Imagine this: pristine, bluish water so clear you’d like to stare at it and swim in it for a very long time. Next, think about the finest and whitest sand that you could ever imagine. Touch it, play with it and roll on it. You have to travel for a very long time and maybe spend some fortune but you know it’s worth it, because you are into something very special. Yes, you’re into something very special because you are in Balabac, Palawan, home of the best beach destinations in the country of the Philippines.
This blog post is a rough travel guide on how to explore the God-given beauty of Balabac. Me, along with four very good friends (we call ourselves the Shembot Squad), spent five (5) days in the small but beautiful archipelago of Balabac.
Balabac is a second class municipality located in the southern end of the island province of
Palawan in the Philippines. It is composed of a group of islands, some of which contain the best beaches out there. Notable islands are mainland Balabac (the biggest), Bugsuk Island and South Mangsee Island (Palawan’s southernmost island, which is the nearest part of the province of Palawan to Malaysia). According to National Statistics Office, this municipality of 20 barangays has a population of 35, 758 as of 2010. The language most commonly used is Tagalog.
Balabac map: courtesy of Wikipedia.
How to go to Balabac:
- Fly to Puerto Princesa City (PPC), Palawan. Air Asia, Cebu Pacific and Philippine Airlines have direct flights from Manila to PPC. This flight will take you for more than an hour.
- Ride a van from PPC to Rio Tuba. This van ride will take about 5 to 6 hours depending on the speed of the vehicle. Take note that they will be getting passengers along the way. The highway from PPC to Rio Tuba is paved, which would make it likely a smooth ride. One van stop for eating lunch/snacks is also expected.
- Your contact in Balabac can arrange your boat ride from Rio Tuba to Balabac. We planned to stay in Punta Sebaring in Bugsuk Island. Going there took us about 2 and a half hours.
- Just to give you an idea, the boat that we used were not passenger boats. They were boats used by fishermen (who also served as our guides), therefore, they were smaller than what we’re accustomed to when island hopping in more popular trave destinations here in the Philippines.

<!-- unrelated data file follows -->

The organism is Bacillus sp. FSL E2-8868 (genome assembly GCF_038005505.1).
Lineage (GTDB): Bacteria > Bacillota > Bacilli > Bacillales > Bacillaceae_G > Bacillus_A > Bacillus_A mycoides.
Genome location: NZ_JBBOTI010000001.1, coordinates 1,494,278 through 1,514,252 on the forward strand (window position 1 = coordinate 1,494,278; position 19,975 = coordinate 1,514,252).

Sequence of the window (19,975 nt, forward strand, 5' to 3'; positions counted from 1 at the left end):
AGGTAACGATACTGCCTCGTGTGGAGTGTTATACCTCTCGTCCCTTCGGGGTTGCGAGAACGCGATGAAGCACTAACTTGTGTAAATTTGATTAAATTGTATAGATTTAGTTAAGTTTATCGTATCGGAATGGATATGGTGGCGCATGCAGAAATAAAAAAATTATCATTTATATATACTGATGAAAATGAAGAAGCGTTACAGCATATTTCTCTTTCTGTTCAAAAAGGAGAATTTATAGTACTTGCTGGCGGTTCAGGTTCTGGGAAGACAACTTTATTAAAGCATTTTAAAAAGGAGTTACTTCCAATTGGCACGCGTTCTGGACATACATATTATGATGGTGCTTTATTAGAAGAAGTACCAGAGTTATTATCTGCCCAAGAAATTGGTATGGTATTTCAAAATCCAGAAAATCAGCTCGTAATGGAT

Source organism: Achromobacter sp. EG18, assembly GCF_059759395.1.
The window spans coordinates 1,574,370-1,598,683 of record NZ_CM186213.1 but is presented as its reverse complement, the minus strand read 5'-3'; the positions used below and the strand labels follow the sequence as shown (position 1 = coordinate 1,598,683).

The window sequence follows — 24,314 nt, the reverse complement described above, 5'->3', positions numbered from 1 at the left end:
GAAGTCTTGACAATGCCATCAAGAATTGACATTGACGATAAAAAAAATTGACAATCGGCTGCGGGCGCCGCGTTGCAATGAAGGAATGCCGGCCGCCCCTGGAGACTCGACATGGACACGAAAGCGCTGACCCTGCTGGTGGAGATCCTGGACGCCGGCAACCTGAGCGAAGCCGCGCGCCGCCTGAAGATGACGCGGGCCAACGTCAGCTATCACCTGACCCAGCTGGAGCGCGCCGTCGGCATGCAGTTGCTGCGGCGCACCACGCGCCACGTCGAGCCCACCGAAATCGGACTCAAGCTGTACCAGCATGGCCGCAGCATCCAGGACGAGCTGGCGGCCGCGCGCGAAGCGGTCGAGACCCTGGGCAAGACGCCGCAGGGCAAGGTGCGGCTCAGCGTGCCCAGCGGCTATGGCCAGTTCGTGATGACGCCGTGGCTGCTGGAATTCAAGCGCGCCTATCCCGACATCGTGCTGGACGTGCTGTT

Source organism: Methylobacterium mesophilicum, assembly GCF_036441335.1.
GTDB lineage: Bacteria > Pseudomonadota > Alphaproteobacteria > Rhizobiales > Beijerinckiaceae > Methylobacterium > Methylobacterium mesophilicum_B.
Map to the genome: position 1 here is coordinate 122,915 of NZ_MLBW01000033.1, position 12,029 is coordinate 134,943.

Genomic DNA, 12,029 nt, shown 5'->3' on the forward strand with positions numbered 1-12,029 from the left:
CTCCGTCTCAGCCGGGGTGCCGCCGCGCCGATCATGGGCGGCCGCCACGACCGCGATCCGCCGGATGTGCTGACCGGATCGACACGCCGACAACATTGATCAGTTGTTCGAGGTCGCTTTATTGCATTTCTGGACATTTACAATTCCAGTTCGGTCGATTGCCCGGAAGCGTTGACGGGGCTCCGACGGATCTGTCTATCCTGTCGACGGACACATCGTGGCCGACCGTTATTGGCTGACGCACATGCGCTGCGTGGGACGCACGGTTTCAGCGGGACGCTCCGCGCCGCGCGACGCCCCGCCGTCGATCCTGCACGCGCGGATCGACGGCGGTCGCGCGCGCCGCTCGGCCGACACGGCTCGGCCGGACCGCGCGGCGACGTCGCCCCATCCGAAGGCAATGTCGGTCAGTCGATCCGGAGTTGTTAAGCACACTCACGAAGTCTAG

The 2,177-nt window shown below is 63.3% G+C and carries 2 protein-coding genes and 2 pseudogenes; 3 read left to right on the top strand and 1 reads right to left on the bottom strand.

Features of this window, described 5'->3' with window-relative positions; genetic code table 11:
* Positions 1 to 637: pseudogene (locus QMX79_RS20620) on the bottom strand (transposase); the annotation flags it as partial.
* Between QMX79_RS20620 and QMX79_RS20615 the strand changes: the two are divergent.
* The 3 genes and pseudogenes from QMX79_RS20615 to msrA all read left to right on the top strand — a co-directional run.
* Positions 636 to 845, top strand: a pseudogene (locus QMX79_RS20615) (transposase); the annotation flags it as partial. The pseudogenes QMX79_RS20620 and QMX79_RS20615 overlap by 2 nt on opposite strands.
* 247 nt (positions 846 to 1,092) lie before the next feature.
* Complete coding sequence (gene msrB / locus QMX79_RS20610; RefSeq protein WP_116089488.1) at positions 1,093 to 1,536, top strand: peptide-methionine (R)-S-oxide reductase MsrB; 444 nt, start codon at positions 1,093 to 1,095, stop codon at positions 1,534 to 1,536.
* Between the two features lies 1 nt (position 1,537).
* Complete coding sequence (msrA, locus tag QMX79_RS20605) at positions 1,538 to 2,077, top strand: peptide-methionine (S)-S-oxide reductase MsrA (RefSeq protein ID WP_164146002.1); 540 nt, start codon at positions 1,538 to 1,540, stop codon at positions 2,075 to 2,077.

PLACES TO EXPLORE:
Punta Sebaring is in Bugsuk Island, the second largest island in the whole municipality of Balabac. Truth be told, it has the finest and whitest sand I’ve ever experienced! Walking along its beach is like walking in a whole field of creamer, yes, creamer that is used in coffee! Aside from that, it has a whole stretch of this sand that can cover about 3 football fields during low tide!
Punta Sebaring served as our home for 2 days and 3 nights in Balabac. I witnessed some of the best sunrise and sunset in my life in here! Imagine waking up (and bidding goodbye to the day) with a view that has an explosion of beautiful colors up there in the sky, transcending time for a moment, making me relinquish any worry to the world!
They have a small wooden structure where several people can sleep in, but in our case, we slept along the beach, regardless of the presence of the niknik (sand flea or gnat), an insect that thrives in the sand and bites, leaving itchy, reddish marks on the skin. Make sure to apply lots of insect repellant on your skin especially at night.
Sir Rene Principe, the owner of Punta Sebaring, did not say that he was going to the island while we were there. When we found out that he did, we were more than happy to listen to his stories about his life. He graciously joined us during our socials around the bonfire, as well as checked up on us every now and then. Meanwhile, his niece-in-law, Ate Maritess, was the one who accommodated us in the island. She prepared our meals and our island-hopping activities.
Patonggong Island has a whole stretch of white, fine sand and calm, clear waters that would certainly allure anyone visiting to stay in it for a while and swim. Various trees, with coconuts as the notable ones, give shade, providing a perfect place for eating lunch by the beach.
Patawan Island is distinct from all the other islands that we visited because of its pinkish white sand. It might take a while before you notice its pinkish color, but it really is. We saw red corals as we were walking by the beach, and this is what was said to give the sand its somehow pinkish color. Meanwhile, we also saw marks of sea snake movement along its sand. Our tour guides said that, indeed, sea snakes thrive around the island.
Marabon Island is home to some of our Muslim brethren in Balabac, Palawan. Even from afar, we could already see houses on stilts over the clear waters of that part of Sulu Sea. Our guides said that aside from catching fish, people of Marabon also trade goods that come from Malaysia as their source of income. It should be noted that the country of Malaysia is already near this side of the country, and it would probably only take about 4 to 5 hours by boat to reach it. We visited the island, in particular, to buy goods that we would be taking home as pasalubong such as coffee, chocolates, wafers and the like. We also bought some items identified with our Muslim brethren, such as patadyong and malong.
Our second day of island hopping started with a very beautiful and picturesque sandbar called Mansalangan Sandbar. It stretches for about a kilometer, surrounded by calm and clear waves during sunny weather.
This island has a small stretch of white sand with trees scattered around. Our guides said that a small community thrives in the island, which is why people started going near the beach when we entered its shores. Its shades can provide a good place for picnic by the beach.
Technically a part of the municipality of Bugsuk, Braggy Islets boast beautiful mangroves in perfectly clear waters that are said to be home to saltwater crocodiles. We didn’t see one even though we hoped we did. Haha, just kidding.